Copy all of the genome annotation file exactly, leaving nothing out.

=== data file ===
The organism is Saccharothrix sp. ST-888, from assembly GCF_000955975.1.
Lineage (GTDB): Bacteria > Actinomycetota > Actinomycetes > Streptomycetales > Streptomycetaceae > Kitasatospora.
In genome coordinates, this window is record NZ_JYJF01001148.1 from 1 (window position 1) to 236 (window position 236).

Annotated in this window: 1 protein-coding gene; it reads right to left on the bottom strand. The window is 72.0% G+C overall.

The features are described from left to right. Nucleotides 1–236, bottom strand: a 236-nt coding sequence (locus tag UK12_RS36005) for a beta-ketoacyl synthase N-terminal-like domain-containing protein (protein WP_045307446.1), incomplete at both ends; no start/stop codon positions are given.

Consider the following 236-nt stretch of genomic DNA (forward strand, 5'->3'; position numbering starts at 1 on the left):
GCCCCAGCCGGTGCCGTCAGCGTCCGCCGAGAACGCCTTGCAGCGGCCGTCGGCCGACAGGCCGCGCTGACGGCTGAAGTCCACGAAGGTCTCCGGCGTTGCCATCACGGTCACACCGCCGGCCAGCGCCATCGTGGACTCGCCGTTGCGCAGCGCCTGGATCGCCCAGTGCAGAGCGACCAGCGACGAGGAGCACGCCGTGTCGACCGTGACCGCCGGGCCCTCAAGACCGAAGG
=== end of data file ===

The organism is Saccharothrix sp. ST-888, from assembly GCF_000955975.1.
Lineage (GTDB): Bacteria > Actinomycetota > Actinomycetes > Streptomycetales > Streptomycetaceae > Kitasatospora.
In genome coordinates, this window is record NZ_JYJF01001148.1 from 1 (window position 1) to 236 (window position 236).

Annotated in this window: 1 protein-coding gene; it reads right to left on the bottom strand. The window is 72.0% G+C overall.

The features are described from left to right. Nucleotides 1–236, bottom strand: a 236-nt coding sequence (locus tag UK12_RS36005) for a beta-ketoacyl synthase N-terminal-like domain-containing protein (protein WP_045307446.1), incomplete at both ends; no start/stop codon positions are given.

Consider the following 236-nt stretch of genomic DNA (forward strand, 5'->3'; position numbering starts at 1 on the left):
GCCCCAGCCGGTGCCGTCAGCGTCCGCCGAGAACGCCTTGCAGCGGCCGTCGGCCGACAGGCCGCGCTGACGGCTGAAGTCCACGAAGGTCTCCGGCGTTGCCATCACGGTCACACCGCCGGCCAGCGCCATCGTGGACTCGCCGTTGCGCAGCGCCTGGATCGCCCAGTGCAGAGCGACCAGCGACGAGGAGCACGCCGTGTCGACCGTGACCGCCGGGCCCTCAAGACCGAAGG